Sunday, 6 November 2011

Current Ocrelizumab Trials that are recruiting subjects


Eligibility:

  • Ages Eligible for Study: 18 Years to 55 Years
  • Genders Eligible for Study: Both
  • Accepts Healthy Volunteers: No
Inclusion Criteria:
  • Adult patients, 18-55 years of age
  • Primary Progressive Multiple Sclerosis (according to revised McDonald criteria)
  • Expanded Disability Status Scale (EDSS) 3 to 6.5 points
  • Disease duration from onset of MS symptoms < 15 years if EDSS > 5.0, < 10 years if EDSS >/= 5.0
  • Sexually active male and female patients of reproductive potential must use two methods of contraception throughout the study treatment phase and for 48 weeks after the last dose
Exclusion Criteria:
  • History of relapsing remitting multiple sclerosis, secondary progressive, or progressive relapsing multiple sclerosis at screening
  • Contraindications for Magnetic Resonance Imaging (MRI)
  • Known presence of other neurologic disorders
  • Known active infection or history of or presence of recurrent or chronic infection
  • History of cancer, including solid tumors and hematological malignancies (except for basal cell, in situ squamous cell carcinomas of the skin and in situ carcinoma of the cervix that have been excised and resolved)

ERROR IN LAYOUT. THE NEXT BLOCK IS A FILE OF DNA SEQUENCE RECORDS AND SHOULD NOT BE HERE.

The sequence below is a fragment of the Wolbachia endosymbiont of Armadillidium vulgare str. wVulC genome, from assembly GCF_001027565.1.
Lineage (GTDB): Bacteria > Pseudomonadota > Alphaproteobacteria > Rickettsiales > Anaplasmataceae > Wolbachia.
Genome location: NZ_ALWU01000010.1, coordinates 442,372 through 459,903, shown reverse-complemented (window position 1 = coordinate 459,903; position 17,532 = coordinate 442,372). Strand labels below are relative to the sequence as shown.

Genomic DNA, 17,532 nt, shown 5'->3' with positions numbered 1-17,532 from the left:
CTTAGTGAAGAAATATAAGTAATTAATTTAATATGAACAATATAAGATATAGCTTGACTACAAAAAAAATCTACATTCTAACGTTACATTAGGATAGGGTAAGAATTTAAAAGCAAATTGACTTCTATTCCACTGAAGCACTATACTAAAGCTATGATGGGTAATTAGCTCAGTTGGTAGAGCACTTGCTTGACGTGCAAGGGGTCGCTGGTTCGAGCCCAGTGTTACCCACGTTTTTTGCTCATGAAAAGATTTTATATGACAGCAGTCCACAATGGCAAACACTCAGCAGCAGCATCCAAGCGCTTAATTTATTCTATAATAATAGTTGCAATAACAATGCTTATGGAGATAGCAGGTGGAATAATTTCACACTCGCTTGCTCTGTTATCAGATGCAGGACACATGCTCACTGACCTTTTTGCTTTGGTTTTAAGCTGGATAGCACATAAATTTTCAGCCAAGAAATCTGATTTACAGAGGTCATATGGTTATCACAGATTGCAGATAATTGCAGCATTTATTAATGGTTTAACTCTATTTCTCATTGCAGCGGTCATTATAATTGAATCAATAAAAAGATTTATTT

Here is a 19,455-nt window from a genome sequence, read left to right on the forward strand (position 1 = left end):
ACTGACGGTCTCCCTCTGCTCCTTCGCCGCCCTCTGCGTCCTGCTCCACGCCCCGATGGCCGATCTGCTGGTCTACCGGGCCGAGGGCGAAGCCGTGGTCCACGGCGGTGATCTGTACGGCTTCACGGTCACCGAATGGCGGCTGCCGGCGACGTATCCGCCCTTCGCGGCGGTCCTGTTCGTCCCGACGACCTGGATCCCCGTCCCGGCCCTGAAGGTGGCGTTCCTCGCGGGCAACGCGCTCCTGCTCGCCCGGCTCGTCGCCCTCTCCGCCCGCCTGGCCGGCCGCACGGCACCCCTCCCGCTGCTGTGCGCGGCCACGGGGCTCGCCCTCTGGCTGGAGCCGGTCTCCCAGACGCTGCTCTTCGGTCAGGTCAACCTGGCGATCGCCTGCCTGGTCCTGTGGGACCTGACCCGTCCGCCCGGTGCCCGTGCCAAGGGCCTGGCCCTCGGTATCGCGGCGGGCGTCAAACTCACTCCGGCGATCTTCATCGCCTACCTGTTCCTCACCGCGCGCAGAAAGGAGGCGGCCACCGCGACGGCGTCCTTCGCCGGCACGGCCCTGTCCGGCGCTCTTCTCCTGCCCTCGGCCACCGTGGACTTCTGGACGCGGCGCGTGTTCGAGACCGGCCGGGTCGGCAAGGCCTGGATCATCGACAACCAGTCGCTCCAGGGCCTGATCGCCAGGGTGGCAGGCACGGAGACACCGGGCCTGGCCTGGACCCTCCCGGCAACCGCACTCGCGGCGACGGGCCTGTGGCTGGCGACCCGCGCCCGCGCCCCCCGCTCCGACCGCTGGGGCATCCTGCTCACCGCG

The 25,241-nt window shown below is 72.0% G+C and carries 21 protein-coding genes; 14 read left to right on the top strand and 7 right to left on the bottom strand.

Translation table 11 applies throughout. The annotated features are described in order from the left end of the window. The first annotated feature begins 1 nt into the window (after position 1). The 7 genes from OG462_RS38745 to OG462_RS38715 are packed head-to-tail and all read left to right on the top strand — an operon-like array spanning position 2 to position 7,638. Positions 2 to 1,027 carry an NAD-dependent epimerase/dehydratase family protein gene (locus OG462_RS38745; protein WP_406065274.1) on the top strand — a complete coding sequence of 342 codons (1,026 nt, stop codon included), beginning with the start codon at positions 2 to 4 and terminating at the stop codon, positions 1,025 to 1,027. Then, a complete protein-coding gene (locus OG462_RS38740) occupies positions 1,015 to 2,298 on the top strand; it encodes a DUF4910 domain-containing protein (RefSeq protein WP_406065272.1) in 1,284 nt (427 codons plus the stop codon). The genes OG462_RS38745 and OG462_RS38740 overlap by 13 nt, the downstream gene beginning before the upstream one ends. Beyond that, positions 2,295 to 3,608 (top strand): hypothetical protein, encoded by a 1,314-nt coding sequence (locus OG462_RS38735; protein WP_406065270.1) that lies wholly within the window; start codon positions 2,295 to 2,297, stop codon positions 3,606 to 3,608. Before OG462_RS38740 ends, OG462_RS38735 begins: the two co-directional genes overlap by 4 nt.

• Previous treatment with B-cell targeted therapies (e.g. rituximab, ocrelizumab, atacicept, belimumab, or ofatumumab)
  • Any previous treatment with lymphocyte trafficking blockers, with alemtuzumab, anti-CD4, cladribine, cyclophosphamide, mitoxantrone, azathioprine, mycophenolate mofetil, cyclosporine, methotrexate, total body irradiation, or bone marrow transplantation
  • Any concomitant disease that may require chronic treatment with systemic corticosteroids or immunosuppressants during the course of the study


Study 2A Study of Ocrelizumab in Comparison With Interferon Beta-1a (Rebif) in Patients With Relapsing Multiple Sclerosis (NCT01412333)

Eligibility:

  • Ages Eligible for Study: 18 Years to 55 Years
  • Genders Eligible for Study: Both
  • Accepts Healthy Volunteers: No
Inclusion Criteria:
  • Adult patients, 18-55 years of age inclusive
  • Diagnosis of multiple sclerosis, in accordance with the revised McDonald criteria (2010)
  • At least 2 documented clinical attacks within the last 2 years prior to screening or one clinical attack in the years prior to screening (but not within 30 days prior to screening)
  • Neurologic stability for >/= 30 days prior to both screening and baseline
  • Expanded Disability Status Scale (EDSS) score 0 to 5.5 inclusive
Exclusion Criteria:
  • Primary progressive multiple sclerosis
  • Disease duration of more than 10 years in patients with EDSS </= 2.0 at screening
  • Contraindications for MRI
  • Known presence of other neurological disorders which may mimic multiple sclerosis
  • Pregnancy or lactation
  • Requirement for chronic treatment with systemic corticosteroids or immunosuppressants during the course of the study
  • History of or currently active primary or secondary immunodeficiency
  • History of severe allergic or anaphylactic reactions to humanized or murine monoclonal antibodies
  • Active infection, or history of or known presence of recurrent or chronic infection (e.g. hepatitis B or C, HIV, syphilis, tuberculosis)
  • History of progressive multifocal leukoencephalopathy